I woke up Wednesday morning feeling sore and bruised, like I’d slept on a bed of rocks. The culprit could have been the mattress on my twin bed in the mouse house of a dorm room I’m staying in while covering the Olympics in London, one obviously designed for someone much younger and shorter than me.
Then I realized I was feeling especially beleaguered because I actually had bounced off several rocks the night before. Well, they weren’t really rocks, they were blue plastic barricades masquerading as boulders on the man-made Olympic white water course at Lee Valley. But they left bruises just the same.
Six other journalists and I opted to take the 40-minute bus ride out of London to raft the Lee Valley course that will be the venue for the Olympic sports of canoe and kayak. We went under the guise of getting a taste of these under-the-radar sports. Yet when we discovered several glaring discrepancies between our activity and the Olympic ones – going down the course in a broad and stable eight-person rubber raft rather than a sleek and tippy one- or two-person fiberglass vessel, discarding any concern about our speed and barreling straight through the long poles called “gates” that line the course rather than going around them – we turned a blind eye. Really, we just couldn’t pass up the opportunity to escape the 31-degree [make that 87-degrees, fahrenheit] heat with a dunk in a river.
Of course, I didn’t realize we actually would be dunked, something I blame on the language barrier.
“Statistically, we’re going to lose a couple of you, hopefully not permanently,” Paskell Blackwell, an assistant manager for the public water park and the head of the safety team there during the Games, had warned us. Spoken in his charming British accent, though, his words did little to instill fear, even though they came during nearly an hour of safety orientation.
To be honest, I didn’t even bring a change of clothes. After all, this was a press excursion, which usually means all guides are instructed to play nice and give us only favorable things to write about. Besides, I spent a couple years in Durango, Colo., where whitewater kayaking was practically a varsity sport and river rafting takes the place of pickup soccer games.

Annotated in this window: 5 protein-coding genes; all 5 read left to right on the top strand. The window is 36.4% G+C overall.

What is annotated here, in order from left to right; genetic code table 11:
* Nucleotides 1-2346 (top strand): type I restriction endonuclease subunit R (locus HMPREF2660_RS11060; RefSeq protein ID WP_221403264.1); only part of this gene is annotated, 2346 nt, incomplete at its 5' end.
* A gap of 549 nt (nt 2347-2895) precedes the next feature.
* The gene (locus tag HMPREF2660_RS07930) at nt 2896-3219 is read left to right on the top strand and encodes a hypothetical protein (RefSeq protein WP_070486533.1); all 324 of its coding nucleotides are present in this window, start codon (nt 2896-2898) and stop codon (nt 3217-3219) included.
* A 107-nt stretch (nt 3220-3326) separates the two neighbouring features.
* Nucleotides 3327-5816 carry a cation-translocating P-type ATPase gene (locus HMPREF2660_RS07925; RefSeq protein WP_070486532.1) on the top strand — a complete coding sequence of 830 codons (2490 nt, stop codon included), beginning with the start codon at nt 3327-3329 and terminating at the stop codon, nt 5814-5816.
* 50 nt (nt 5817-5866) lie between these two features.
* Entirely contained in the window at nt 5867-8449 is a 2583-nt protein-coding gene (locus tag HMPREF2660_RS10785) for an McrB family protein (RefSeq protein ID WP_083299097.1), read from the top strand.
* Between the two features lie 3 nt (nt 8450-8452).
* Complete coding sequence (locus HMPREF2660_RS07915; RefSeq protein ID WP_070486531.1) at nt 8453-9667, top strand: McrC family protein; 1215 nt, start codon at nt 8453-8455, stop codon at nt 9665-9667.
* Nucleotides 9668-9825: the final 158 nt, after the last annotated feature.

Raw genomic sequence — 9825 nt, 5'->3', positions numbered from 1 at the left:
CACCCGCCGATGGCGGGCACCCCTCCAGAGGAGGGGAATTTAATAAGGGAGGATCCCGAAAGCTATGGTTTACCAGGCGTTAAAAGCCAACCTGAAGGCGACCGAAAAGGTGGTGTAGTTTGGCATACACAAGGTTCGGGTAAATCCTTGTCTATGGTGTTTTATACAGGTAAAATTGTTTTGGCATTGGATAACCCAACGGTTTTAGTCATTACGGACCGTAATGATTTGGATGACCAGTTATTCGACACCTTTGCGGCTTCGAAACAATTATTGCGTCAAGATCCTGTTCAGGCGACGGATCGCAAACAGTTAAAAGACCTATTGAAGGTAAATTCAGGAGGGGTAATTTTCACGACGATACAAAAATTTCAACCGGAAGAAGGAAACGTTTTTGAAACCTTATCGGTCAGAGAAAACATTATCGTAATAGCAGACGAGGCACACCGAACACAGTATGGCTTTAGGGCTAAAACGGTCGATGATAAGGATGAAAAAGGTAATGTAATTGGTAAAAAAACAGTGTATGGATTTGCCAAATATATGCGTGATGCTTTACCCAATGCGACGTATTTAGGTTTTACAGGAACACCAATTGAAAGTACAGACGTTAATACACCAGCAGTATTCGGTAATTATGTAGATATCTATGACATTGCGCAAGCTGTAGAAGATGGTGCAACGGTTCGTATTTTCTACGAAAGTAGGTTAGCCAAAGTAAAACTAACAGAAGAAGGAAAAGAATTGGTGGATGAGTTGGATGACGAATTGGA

That was a challenge. This appeared to be little more than a roughly $50 million amusement park, complete with purified water and a log-ride-like conveyor belt that delivers boats to the start.
“When you get to the top, it’s a really big drop, and you’re allowed to go ‘Whoopee,’” said John MacLeod, a 1972 Olympic kayaker for Great Britain who helped design the course.
Whoopee? This really was going to be easy.
As predicted, the first time down went without a hiccup. I almost wished the wall of five or six grandstands surrounding the course were full, just so people could witness how good our team was at this. The seven of us paddled together like a seasoned rowing crew and surfed the rapids like the men of Maverick’s.
The second time down didn’t go so well. Perhaps it was deservedly so, considering my lack of levity when our guide Ben Waddington warned us that this run would be more vigorous and my abundance of glee when another boat spilled all of its occupants after coming upon the third of four major drops. The guides had aptly named that rapid “Boom.”
“That’s what tends to happen there,” Blackwell informed me later. “You think everything is all right, then boom!”
A short time afterward, that’s exactly what happened to us.
Waddington made a key error to kick off the chaos. He believed that, as our raft plunged nose first down a drop off and our adrenaline was pulsing, we could discern our right from our left. Shortly after we slammed into one of those blue barriers, called “rapid blocks,” he shouted at us to lean left. We leaned right.
Suddenly I went tumbling. I landed on rapid blocks, bodies and whitewater before everything went dark as the boat flipped over of the lot of us. I pushed it off, gulping in some filtered water and some air in the process. Then, I tried to remember those safety instructions I vaguely remember hearing while I was taking photos for posterity.
Posterity, right! Blackwell had told me to keep my posterior off the bottom and my feet facing forward. That worked long enough for me to see a rescuer throw a line to one of my shipmates. I, meanwhile, dropped down the third rapid, bumped against some fake rocks and somehow ended up under the raft again. This time as I squirmed to get out, my feet ended up behind me. With the force of 13 tons of water per second, the river then sent me into an underwater somersault.
Thankfully, that was the last of the rapids. I found the surface after one revolution, got my feet pointed downstream again and, though shaken and water logged, realized I would be able to safely float to shore.
But there was one more blue rapid block ahead of me. Of course I hit it, but this time it was on purpose. I used it to pull myself out of the current and onto the shore.
Once there, I closed my eyes, took a big breath of unpurified air and tried to collect myself. When I opened them, I was looking right up at those grandstands. My Olympic moment took place in front of an empty house, and nothing could have made me happier.